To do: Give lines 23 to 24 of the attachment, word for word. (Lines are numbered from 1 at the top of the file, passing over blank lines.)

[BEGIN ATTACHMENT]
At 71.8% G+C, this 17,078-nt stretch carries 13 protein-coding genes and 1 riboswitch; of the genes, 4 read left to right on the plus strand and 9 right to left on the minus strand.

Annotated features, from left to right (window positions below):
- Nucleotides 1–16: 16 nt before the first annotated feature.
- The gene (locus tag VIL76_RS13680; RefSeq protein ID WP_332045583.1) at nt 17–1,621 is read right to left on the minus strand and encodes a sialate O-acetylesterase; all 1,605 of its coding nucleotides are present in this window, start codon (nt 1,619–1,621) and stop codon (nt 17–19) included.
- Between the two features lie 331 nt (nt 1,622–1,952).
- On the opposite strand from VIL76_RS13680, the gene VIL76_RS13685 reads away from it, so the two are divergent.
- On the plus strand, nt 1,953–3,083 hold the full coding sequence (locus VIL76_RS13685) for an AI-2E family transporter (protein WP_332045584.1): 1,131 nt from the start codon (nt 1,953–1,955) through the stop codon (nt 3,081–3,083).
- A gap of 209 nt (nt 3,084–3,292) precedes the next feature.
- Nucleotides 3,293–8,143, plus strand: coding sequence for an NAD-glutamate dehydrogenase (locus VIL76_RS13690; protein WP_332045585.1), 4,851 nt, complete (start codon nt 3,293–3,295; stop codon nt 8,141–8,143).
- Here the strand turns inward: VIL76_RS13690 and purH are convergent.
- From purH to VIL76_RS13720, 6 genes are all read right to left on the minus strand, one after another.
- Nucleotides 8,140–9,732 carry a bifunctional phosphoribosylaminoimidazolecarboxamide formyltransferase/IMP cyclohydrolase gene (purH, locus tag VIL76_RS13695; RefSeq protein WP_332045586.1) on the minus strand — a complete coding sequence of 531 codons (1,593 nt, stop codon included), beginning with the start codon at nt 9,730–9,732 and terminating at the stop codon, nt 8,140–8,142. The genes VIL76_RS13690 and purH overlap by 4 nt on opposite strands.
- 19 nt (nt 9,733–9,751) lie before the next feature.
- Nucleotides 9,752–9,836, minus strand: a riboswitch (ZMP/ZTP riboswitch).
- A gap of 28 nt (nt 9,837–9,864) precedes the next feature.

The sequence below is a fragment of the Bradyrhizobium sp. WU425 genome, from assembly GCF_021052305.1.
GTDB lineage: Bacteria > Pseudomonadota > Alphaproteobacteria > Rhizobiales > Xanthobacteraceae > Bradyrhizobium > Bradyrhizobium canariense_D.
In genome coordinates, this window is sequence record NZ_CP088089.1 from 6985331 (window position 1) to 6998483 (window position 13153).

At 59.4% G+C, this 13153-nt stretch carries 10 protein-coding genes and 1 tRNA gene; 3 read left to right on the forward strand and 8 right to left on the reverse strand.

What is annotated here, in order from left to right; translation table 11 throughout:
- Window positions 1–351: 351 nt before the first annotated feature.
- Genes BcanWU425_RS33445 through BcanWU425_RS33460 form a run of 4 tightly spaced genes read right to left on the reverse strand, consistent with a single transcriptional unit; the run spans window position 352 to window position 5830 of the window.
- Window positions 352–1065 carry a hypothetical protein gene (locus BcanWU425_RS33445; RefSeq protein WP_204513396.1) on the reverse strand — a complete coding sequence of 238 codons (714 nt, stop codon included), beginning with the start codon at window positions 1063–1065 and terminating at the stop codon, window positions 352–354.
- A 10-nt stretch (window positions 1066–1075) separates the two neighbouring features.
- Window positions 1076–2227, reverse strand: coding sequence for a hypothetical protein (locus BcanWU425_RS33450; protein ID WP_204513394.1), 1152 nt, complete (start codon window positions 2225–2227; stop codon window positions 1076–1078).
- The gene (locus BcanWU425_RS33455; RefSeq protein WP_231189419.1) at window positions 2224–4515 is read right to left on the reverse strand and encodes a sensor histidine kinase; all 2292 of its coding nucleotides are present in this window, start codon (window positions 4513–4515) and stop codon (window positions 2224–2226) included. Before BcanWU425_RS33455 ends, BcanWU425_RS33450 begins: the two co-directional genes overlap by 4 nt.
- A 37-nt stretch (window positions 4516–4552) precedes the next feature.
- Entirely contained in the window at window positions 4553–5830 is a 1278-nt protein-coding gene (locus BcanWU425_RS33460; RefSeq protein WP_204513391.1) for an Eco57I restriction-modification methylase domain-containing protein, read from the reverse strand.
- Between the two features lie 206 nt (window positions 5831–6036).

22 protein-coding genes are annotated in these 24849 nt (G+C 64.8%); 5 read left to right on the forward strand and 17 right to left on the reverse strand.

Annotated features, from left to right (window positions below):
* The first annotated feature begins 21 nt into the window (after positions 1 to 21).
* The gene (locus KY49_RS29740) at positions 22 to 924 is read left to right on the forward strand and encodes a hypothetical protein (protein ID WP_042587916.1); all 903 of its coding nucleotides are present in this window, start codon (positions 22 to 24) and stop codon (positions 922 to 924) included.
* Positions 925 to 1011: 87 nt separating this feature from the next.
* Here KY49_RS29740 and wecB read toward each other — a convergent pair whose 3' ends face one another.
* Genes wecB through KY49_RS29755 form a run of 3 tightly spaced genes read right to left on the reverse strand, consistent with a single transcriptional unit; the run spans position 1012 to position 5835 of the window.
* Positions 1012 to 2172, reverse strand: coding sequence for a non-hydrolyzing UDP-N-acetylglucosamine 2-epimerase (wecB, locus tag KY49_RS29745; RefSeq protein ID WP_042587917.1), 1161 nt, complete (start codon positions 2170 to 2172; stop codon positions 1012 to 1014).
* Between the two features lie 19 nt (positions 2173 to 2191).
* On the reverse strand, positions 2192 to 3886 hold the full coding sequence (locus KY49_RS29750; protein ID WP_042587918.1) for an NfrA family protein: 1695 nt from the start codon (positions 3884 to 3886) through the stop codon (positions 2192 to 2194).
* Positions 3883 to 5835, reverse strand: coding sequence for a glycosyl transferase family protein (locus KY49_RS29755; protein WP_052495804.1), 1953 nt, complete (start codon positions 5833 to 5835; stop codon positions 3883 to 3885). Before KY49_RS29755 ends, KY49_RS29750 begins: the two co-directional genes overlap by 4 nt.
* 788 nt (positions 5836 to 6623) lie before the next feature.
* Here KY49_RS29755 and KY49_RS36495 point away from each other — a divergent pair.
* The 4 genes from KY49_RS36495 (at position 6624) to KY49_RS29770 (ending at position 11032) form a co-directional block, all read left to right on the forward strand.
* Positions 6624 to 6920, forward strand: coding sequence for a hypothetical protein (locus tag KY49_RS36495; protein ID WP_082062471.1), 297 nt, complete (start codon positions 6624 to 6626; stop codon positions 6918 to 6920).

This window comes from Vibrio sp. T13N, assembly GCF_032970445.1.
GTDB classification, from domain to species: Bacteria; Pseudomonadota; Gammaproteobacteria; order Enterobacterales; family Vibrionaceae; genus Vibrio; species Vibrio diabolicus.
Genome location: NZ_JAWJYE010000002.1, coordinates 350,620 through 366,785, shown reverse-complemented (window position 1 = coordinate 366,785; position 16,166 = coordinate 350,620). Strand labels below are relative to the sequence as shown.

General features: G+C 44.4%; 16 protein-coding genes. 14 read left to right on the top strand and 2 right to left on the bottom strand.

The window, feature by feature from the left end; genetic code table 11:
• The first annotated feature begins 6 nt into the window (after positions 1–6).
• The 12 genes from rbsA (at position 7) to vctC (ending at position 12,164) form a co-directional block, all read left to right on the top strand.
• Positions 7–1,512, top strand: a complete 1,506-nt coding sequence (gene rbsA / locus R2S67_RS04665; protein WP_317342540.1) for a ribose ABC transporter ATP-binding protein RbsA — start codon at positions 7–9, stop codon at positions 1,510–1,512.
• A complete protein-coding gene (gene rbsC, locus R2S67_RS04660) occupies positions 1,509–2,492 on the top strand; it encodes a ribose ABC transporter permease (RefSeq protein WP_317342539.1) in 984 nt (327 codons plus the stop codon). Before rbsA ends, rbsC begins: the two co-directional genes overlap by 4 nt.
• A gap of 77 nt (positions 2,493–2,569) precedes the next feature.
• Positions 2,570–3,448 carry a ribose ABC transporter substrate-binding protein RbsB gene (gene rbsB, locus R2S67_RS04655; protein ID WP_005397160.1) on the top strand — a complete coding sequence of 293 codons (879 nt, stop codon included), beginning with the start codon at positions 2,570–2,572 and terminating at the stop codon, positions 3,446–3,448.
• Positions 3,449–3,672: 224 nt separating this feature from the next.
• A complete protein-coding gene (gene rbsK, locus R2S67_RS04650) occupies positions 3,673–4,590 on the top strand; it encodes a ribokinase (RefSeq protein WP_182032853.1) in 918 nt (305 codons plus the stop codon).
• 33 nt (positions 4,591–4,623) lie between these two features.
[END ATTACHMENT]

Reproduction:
- Window positions 352–1065 carry a hypothetical protein gene (locus BcanWU425_RS33445; RefSeq protein WP_204513396.1) on the reverse strand — a complete coding sequence of 238 codons (714 nt, stop codon included), beginning with the start codon at window positions 1063–1065 and terminating at the stop codon, window positions 352–354.
- A 10-nt stretch (window positions 1066–1075) separates the two neighbouring features.